I was sweeping crap off our library floor (Yes, we have a little-bitty library. No, I don’t sweep often) when my thirteen-year-old, Zoë, walked in and said, “Mom, something happened that I need to tell you about, but you’re gonna need a little background first.”
Ass up in the air, dustpan in one hand, is no position to be in when your teenager starts a conversation this way.
I had no idea what was coming. Still, I could tell by her tone that it was a talk I’d imagined having while sitting on the side of her bed, perhaps while holding her hand over a coffee shop table, NOT while thumbing a loose bra strap back onto my shoulder and holding a plastic pan of broken crayons and dust bunnies.
Score another point for parenthood being nothing like I’d imagined.
I dumped my debris and settled into the armchair with my most You-can-tell-me-anything-I’m-really-listening-and-I can-fix-it face on. Zoë stood in front of me, lightly wringing her hands, wearing her Oh-god-I-may-be-making-a-terrible-mistake-but-I-don’t-know-what-else-to-do expression.
And then she told me THE STORY.
I’m not going into the details of the story. It isn’t mine to tell. Suffice it to say, it was shocking and resulted in an hour-and-a-half long flurry of texts to another parent. So, basically, not the kind of story you want to hear from your thirteen-year-old.
But even while she was telling me I was fighting off the urge to do a little I’ve-nailed-this-parenting-thing dance.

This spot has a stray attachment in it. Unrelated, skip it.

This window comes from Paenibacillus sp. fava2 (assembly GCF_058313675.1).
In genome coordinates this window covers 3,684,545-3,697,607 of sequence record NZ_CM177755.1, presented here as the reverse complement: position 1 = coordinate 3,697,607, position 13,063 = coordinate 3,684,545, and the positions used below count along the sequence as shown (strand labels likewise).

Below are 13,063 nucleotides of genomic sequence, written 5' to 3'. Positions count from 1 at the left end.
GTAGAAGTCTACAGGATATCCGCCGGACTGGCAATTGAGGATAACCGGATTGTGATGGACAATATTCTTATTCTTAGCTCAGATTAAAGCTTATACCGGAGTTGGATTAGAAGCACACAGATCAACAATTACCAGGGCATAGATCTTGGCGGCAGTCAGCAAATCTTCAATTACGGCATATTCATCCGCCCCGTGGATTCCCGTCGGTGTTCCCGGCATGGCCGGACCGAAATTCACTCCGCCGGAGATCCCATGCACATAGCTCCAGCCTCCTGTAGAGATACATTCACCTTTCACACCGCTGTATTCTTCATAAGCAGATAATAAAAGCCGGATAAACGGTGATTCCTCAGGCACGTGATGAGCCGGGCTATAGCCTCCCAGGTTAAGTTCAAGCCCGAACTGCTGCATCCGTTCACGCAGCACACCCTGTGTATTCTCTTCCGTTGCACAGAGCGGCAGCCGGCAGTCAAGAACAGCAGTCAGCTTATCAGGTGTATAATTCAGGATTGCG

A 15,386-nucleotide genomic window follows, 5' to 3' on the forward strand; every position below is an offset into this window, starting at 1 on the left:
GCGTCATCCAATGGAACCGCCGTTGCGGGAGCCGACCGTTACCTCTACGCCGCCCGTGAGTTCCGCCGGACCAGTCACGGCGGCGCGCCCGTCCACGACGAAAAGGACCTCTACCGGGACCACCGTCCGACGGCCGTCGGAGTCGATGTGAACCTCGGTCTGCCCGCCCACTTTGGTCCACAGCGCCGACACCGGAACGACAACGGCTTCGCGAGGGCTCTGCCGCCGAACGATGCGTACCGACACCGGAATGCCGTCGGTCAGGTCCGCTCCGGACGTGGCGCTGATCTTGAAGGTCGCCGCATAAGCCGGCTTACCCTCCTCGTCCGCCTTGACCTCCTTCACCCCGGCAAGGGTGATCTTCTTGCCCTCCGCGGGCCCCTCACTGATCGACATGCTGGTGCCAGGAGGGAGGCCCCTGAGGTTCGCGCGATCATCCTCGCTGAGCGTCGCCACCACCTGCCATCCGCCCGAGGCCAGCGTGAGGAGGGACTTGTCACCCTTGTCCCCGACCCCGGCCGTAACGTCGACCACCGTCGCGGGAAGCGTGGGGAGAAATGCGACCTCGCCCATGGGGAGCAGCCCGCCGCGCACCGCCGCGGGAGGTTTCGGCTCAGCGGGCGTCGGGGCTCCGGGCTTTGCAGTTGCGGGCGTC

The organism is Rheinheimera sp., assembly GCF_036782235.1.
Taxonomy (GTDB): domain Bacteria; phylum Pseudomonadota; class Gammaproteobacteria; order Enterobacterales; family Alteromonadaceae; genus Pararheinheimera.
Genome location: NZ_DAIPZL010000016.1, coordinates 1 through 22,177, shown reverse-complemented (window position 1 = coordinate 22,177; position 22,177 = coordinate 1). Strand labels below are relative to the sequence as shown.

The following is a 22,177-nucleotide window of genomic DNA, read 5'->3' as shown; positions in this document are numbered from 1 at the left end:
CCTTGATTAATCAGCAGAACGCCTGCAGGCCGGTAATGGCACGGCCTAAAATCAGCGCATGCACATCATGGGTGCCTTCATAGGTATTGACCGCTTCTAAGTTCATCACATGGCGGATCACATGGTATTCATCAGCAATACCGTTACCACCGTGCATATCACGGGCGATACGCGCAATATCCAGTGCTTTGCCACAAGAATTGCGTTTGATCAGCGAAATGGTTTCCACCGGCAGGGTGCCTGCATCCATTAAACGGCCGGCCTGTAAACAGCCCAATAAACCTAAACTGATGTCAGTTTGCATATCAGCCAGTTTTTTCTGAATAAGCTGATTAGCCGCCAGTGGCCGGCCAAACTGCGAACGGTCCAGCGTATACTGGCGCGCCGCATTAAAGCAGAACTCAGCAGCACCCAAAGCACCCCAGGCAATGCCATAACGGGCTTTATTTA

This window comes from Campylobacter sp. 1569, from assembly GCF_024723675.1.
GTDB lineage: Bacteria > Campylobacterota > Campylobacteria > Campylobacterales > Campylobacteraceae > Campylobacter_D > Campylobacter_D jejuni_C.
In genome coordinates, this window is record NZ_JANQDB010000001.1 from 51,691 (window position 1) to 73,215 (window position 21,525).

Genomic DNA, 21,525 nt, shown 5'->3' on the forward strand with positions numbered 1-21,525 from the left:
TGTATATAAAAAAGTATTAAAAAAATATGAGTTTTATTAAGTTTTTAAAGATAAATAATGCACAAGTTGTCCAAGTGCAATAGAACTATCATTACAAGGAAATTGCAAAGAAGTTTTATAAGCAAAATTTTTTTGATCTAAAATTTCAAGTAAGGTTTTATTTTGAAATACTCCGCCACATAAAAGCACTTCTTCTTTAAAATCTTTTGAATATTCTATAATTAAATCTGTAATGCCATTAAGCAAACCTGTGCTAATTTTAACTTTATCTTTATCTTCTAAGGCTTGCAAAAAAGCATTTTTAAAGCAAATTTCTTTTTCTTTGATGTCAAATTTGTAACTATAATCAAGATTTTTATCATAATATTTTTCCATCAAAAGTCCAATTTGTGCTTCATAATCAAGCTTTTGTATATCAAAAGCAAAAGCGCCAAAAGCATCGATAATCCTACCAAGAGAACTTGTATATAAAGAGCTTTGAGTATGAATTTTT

Because here’s the deal: My kid came to me with a big ol’ scary issue even though she didn’t have to.
If she hadn’t told me, chances are I would have never found out. And though the problem was not hers directly, telling me about it could have resulted in some nasty consequences. She had no way to know how it was going to play out when she walked into that dirty library; we have no experience with anything more serious than a bad grade or a broken dish. But she did it anyway.
She TRUSTED me.
On the parenting report card that’s like getting an A+ on an exam that suddenly brings your failing grade up to a solid B.
I’ve never needed that more. Lately, it seems like every time I turn around I’m failing my kids in some way. Not just in the-wrong-sandwich-for-lunch way either, though that happens often enough. No, I mean the if-we-don’t-deal-with-this-now-it-will-only-ruin-their-life way. It’s difficult to manage five little-bitty kids/babies. Turns out, it doesn’t get easier as they get older.
And the truth is, Zoë’s isn’t a problem I can solve, no matter how I hold my face. I did what I could. I’ll continue to do what I can.
I’m comforted by the fact that somewhere along the line I must have done something right enough that my kid would trust me with her problems, think of me as a resource, not an opponent. Be at least willing to take the chance.
I’m going to do everything I can to make sure she, and her siblings, continue to think of me that way.
I screw up. A LOT. But I have the advantage of having screwed up for at least twenty-six years longer than they have. Which means I have twenty-six years worth of failures that they can learn from (and hopefully not repeat in their entirety) if they only feel comfortable enough to come to me.
So, I figure my job is to make sure they WILL come. And perhaps sweep more often.